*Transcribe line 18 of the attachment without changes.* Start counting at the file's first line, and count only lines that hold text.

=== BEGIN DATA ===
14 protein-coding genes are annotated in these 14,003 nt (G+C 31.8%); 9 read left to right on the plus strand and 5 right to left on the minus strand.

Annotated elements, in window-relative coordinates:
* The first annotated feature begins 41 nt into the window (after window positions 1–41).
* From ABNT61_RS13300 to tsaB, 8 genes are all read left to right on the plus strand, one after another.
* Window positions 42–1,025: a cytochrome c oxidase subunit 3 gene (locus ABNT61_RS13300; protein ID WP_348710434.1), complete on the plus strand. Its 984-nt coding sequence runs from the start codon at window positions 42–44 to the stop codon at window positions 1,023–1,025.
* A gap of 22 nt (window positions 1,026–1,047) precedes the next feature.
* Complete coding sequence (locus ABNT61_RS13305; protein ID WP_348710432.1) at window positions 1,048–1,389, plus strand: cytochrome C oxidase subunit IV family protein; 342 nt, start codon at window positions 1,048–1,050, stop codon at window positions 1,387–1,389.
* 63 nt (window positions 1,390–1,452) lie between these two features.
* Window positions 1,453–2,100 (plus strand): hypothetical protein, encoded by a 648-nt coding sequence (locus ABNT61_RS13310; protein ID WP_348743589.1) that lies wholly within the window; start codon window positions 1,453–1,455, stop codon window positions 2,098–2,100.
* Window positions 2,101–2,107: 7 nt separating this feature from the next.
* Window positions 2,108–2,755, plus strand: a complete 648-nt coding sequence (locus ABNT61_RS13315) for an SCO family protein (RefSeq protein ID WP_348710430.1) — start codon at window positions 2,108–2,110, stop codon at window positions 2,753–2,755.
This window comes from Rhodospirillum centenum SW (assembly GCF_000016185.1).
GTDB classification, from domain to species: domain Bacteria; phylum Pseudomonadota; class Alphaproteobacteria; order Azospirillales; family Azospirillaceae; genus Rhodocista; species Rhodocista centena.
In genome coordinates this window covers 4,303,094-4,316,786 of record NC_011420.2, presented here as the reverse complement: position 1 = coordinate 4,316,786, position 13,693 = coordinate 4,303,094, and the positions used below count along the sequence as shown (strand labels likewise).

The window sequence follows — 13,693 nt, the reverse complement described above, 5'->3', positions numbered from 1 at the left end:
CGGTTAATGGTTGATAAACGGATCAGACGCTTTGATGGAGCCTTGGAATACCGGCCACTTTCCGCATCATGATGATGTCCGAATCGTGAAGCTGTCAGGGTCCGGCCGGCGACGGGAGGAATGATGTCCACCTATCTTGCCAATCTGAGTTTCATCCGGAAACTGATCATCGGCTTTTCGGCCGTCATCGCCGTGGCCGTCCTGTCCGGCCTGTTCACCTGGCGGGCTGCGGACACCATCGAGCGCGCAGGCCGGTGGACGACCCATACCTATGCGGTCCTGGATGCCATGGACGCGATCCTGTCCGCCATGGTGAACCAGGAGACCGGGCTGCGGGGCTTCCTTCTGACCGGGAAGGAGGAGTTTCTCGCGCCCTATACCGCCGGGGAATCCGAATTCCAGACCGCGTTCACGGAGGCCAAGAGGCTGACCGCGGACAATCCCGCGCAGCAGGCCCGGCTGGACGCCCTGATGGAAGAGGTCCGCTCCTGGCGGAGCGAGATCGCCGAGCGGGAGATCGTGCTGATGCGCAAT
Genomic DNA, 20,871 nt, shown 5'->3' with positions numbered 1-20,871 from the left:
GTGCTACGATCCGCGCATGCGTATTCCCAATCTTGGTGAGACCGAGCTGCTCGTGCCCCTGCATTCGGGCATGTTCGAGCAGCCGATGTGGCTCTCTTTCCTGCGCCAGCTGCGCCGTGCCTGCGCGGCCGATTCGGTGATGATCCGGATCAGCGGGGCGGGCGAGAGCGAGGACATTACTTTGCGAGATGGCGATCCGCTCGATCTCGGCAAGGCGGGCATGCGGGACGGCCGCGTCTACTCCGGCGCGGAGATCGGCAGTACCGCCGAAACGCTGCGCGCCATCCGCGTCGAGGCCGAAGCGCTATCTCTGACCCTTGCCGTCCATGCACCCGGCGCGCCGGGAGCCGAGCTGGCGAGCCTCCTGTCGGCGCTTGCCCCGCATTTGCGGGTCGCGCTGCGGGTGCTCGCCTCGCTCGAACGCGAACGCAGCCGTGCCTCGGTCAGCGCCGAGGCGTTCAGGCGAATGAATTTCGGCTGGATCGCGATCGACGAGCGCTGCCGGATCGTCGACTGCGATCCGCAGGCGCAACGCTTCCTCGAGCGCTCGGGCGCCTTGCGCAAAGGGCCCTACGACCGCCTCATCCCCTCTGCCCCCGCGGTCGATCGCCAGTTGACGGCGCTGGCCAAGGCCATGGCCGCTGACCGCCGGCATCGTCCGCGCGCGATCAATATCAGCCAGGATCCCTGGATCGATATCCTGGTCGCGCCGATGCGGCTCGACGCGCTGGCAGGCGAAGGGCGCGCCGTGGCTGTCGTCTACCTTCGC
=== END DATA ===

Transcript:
GTGCTACGATCCGCGCATGCGTATTCCCAATCTTGGTGAGACCGAGCTGCTCGTGCCCCTGCATTCGGGCATGTTCGAGCAGCCGATGTGGCTCTCTTTCCTGCGCCAGCTGCGCCGTGCCTGCGCGGCCGATTCGGTGATGATCCGGATCAGCGGGGCGGGCGAGAGCGAGGACATTACTTTGCGAGATGGCGATCCGCTCGATCTCGGCAAGGCGGGCATGCGGGACGGCCGCGTCTACTCCGGCGCGGAGATCGGCAGTACCGCCGAAACGCTGCGCGCCATCCGCGTCGAGGCCGAAGCGCTATCTCTGACCCTTGCCGTCCATGCACCCGGCGCGCCGGGAGCCGAGCTGGCGAGCCTCCTGTCGGCGCTTGCCCCGCATTTGCGGGTCGCGCTGCGGGTGCTCGCCTCGCTCGAACGCGAACGCAGCCGTGCCTCGGTCAGCGCCGAGGCGTTCAGGCGAATGAATTTCGGCTGGATCGCGATCGACGAGCGCTGCCGGATCGTCGACTGCGATCCGCAGGCGCAACGCTTCCTCGAGCGCTCGGGCGCCTTGCGCAAAGGGCCCTACGACCGCCTCATCCCCTCTGCCCCCGCGGTCGATCGCCAGTTGACGGCGCTGGCCAAGGCCATGGCCGCTGACCGCCGGCATCGTCCGCGCGCGATCAATATCAGCCAGGATCCCTGGATCGATATCCTGGTCGCGCCGATGCGGCTCGACGCGCTGGCAGGCGAAGGGCGCGCCGTGGCTGTCGTCTACCTTCGC